A mirrored image of the controversial Te Mata Peak track was shown to commissioners as an example of "alternative thinking".
Hearings are under way at Hastings District Council over the track, which was carved up the sacred mountain by Craggy Range Winery in 2017 after the council granted consent without consulting iwi.
The council has already filled in the top 500 metres after a report found that section put lives at risk.
The application to restore the remainder to its natural state - at a ratepayer-funded cost of about $200,000 - is being heard over two days before commissioners Rau Kirikiri and Paul Cooney.
Stuart Perry said it was "absurd" the council wanted to "dip their hands into the ratepayers' pockets to recreate some bland pasture".
Perry said if the eastern side was sacred, "then so surely is the western side.
"To accept people tramping and cycling across tracks, to allow traffic to drive to the summit, to condone large gatherings on the car park ... and yet deny people the right to develop a track on private land seems the ultimate in hypocrisy."
He wanted to "let nature take its course. If it must go, don't waste ratepayers' precious funds".
Warwick Marshall said there had never before been an opportunity to "take in those views".
But Cooney said Marshall had "the opportunity to use the other side".
"I suppose the question is, how many tracks do you need?"
Xan Harding, from the Te Mata Peak People's Track Society, supported remediation on the condition commissioners provided direction around alternative tracks.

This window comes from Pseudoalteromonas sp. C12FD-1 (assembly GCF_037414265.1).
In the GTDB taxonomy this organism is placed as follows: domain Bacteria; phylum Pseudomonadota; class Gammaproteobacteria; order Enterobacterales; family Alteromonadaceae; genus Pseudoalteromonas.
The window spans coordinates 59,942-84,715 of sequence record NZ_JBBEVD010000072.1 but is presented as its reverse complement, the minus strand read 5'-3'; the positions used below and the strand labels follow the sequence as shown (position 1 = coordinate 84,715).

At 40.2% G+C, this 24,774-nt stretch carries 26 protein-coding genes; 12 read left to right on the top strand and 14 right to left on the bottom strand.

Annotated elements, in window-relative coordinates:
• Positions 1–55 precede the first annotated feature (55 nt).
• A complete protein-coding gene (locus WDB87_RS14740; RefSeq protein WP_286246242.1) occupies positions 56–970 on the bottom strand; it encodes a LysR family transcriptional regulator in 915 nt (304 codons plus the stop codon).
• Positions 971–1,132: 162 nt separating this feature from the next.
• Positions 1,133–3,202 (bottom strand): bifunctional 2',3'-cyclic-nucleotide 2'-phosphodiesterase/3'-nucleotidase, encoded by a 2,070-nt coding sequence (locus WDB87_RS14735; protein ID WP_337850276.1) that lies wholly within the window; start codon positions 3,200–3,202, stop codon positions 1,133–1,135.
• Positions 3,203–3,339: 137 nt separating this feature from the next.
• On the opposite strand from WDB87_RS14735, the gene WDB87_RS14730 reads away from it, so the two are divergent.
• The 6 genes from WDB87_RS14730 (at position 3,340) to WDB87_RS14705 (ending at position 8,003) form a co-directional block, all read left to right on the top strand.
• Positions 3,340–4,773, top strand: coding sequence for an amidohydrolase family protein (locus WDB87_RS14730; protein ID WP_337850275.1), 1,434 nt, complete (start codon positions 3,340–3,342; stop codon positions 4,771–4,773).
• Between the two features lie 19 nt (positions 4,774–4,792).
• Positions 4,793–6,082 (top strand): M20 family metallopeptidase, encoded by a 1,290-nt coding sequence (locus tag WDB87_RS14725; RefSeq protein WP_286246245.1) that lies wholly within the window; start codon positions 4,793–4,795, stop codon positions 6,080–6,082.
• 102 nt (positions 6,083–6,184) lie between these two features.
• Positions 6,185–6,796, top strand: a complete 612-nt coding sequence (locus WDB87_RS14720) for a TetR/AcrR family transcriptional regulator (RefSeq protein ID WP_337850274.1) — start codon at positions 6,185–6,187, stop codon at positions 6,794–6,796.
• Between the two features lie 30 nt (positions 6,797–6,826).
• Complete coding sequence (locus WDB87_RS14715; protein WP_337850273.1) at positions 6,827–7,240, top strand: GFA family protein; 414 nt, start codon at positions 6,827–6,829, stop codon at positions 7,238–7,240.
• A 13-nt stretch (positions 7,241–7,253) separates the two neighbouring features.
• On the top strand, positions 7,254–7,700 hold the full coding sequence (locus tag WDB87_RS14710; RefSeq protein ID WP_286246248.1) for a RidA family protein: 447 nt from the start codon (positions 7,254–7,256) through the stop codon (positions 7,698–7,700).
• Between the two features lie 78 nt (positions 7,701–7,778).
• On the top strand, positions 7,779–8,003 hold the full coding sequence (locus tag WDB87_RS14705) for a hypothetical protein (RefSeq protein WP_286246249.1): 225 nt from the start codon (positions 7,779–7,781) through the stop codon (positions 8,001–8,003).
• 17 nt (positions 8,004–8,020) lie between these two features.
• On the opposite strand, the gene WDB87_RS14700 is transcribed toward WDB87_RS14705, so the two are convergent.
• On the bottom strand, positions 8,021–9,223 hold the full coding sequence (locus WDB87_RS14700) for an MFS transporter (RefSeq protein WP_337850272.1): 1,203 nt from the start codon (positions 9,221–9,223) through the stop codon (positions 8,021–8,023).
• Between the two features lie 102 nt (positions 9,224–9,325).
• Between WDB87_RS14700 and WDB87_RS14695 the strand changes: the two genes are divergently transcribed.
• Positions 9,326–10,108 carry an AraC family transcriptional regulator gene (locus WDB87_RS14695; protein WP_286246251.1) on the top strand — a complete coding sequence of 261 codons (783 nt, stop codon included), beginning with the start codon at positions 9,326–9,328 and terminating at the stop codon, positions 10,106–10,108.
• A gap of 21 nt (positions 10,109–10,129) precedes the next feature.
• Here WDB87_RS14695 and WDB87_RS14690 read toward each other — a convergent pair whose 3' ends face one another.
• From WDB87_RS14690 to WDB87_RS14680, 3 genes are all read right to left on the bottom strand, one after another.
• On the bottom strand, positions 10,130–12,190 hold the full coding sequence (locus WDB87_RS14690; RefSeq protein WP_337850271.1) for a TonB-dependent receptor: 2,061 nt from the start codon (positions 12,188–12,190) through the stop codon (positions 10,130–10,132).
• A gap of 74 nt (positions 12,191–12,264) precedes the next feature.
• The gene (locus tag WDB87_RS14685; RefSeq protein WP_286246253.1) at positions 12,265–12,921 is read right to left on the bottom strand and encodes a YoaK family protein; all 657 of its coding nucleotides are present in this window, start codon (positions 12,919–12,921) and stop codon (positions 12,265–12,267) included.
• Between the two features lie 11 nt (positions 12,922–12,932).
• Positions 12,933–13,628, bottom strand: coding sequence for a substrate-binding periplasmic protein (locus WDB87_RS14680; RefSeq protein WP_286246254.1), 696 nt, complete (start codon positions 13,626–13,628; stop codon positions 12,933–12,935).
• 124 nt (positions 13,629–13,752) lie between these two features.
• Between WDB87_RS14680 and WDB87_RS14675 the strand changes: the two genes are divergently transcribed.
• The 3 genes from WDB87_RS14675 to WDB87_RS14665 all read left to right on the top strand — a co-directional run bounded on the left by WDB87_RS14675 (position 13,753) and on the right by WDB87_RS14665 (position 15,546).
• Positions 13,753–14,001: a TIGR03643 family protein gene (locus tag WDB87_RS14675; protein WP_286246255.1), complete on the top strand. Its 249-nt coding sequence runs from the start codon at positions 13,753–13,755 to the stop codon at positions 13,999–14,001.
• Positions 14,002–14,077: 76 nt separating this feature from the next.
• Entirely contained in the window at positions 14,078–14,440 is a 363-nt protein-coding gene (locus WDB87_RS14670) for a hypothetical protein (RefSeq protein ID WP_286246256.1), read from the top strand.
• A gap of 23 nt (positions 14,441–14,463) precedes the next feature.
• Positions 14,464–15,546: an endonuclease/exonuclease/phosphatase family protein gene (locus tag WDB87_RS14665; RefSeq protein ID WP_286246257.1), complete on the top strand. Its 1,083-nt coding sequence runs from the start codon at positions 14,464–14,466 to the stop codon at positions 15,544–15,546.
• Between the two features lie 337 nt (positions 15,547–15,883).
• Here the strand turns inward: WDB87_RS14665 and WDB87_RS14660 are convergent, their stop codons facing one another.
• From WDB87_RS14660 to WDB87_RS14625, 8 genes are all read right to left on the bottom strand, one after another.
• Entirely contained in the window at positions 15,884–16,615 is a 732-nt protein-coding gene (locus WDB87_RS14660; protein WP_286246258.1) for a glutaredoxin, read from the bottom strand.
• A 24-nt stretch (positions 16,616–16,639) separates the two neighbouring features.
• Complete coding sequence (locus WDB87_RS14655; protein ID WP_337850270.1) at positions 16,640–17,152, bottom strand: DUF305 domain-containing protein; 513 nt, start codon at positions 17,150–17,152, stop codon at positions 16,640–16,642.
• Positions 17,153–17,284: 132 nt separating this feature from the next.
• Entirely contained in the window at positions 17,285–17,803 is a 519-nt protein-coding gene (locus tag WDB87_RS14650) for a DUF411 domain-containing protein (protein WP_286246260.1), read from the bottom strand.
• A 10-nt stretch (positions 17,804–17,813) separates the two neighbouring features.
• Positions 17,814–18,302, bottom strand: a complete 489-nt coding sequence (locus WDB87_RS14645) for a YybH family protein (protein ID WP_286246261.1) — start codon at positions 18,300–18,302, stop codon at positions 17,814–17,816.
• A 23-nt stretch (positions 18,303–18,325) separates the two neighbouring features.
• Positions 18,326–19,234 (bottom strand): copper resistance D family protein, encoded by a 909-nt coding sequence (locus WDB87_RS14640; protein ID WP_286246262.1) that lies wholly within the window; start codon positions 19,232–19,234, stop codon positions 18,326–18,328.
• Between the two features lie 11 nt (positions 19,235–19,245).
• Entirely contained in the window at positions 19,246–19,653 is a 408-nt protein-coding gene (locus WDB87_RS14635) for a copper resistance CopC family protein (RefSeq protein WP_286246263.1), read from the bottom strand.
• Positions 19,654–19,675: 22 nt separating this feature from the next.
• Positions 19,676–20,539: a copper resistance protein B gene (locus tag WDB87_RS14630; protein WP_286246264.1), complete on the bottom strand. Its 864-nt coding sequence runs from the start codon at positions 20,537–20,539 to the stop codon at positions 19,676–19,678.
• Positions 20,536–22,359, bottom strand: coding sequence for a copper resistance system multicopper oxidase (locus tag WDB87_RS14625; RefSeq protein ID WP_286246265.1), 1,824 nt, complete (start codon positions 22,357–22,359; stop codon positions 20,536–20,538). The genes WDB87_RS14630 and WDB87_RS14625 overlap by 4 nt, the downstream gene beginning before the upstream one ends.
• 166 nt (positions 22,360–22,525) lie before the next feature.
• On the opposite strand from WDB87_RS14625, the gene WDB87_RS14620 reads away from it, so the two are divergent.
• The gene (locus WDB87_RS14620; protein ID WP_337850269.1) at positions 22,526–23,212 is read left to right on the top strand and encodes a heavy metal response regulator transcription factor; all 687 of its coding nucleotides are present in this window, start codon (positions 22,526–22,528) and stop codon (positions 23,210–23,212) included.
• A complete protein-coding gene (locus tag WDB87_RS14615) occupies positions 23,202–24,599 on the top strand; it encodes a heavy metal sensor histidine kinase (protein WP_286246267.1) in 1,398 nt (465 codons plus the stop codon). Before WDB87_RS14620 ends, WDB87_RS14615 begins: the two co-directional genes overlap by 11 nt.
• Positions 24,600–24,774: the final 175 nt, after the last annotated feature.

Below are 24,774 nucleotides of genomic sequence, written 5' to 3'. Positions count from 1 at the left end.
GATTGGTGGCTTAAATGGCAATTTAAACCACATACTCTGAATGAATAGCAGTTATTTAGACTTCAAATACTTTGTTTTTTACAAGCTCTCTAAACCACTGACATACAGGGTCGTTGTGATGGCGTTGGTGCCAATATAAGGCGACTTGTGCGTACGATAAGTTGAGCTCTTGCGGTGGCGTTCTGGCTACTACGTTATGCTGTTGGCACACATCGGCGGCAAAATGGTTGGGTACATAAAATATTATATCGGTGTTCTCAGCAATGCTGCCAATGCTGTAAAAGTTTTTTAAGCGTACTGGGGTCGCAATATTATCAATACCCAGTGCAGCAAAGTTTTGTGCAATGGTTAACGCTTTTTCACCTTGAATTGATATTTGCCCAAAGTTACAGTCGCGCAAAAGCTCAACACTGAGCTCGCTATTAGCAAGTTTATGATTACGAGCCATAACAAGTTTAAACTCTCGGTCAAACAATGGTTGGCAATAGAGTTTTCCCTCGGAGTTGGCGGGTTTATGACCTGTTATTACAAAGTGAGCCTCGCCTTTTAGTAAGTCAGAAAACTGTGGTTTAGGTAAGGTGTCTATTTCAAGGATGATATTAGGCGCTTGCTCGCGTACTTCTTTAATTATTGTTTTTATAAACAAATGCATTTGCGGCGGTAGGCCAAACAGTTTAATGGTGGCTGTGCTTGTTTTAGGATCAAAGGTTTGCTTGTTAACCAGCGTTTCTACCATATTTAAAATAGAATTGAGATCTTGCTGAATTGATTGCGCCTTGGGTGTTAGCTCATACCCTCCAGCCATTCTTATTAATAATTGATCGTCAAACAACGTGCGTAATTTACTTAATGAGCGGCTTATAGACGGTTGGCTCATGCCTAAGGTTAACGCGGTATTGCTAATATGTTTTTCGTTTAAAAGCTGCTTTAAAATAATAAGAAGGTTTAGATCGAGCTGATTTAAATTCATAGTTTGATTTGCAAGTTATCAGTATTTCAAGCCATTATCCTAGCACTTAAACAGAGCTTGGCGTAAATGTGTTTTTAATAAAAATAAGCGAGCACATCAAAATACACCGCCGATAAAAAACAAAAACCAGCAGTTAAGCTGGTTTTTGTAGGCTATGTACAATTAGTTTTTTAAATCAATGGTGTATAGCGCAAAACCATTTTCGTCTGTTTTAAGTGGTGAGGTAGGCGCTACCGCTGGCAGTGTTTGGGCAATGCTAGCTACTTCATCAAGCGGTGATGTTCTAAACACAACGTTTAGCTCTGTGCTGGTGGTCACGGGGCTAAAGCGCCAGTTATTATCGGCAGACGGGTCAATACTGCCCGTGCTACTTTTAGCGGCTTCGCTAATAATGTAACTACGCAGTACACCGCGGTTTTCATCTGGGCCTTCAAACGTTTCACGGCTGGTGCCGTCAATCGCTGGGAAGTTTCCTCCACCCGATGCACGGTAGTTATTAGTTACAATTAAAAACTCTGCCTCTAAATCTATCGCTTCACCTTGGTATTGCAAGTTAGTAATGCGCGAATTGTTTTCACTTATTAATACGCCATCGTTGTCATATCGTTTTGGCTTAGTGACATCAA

"There were at least three of them worked up in great detail."
Harding showed the hearing a mirrored image of the current track, and said he could see a face and arms in it. It was an example of "alternative thinking", he said.
Kirikiri was "intrigued" by the image, but said he had no idea what it meant.
Cooney said it was in the council's, not the commissioners' jurisdiction, to provide direction on alternatives.
Meanwhile, council's principal relationships advisor, Dr James Graham, apologised to mana whenua.
There were a number of learnings to come out of the process, including a significant review of the resource consent process, and new staff trained to recognise cultural values.
Tangata whenua representatives had been appointed to council standing committees, and the council had accepted remediating the remainder would be a starting point for any future discussions around the peak and its eastern escarpment.
"The sleeping giant has been startled and has put us here at council on alert. Just as the physical terrain changed in the time of Te Mata, Te Matā or Rongokako, depending on who you are talking with and/or where you come from, so too has the epistemological terrain shifted.
"Today, in 2019, it is imperative that te ao Māori and te ao Pākehā are united at the interface of council decision-making."
Three of the 26 submitters opposed the remediation. Submissions will continue on Wednesday at Waimārama Marae.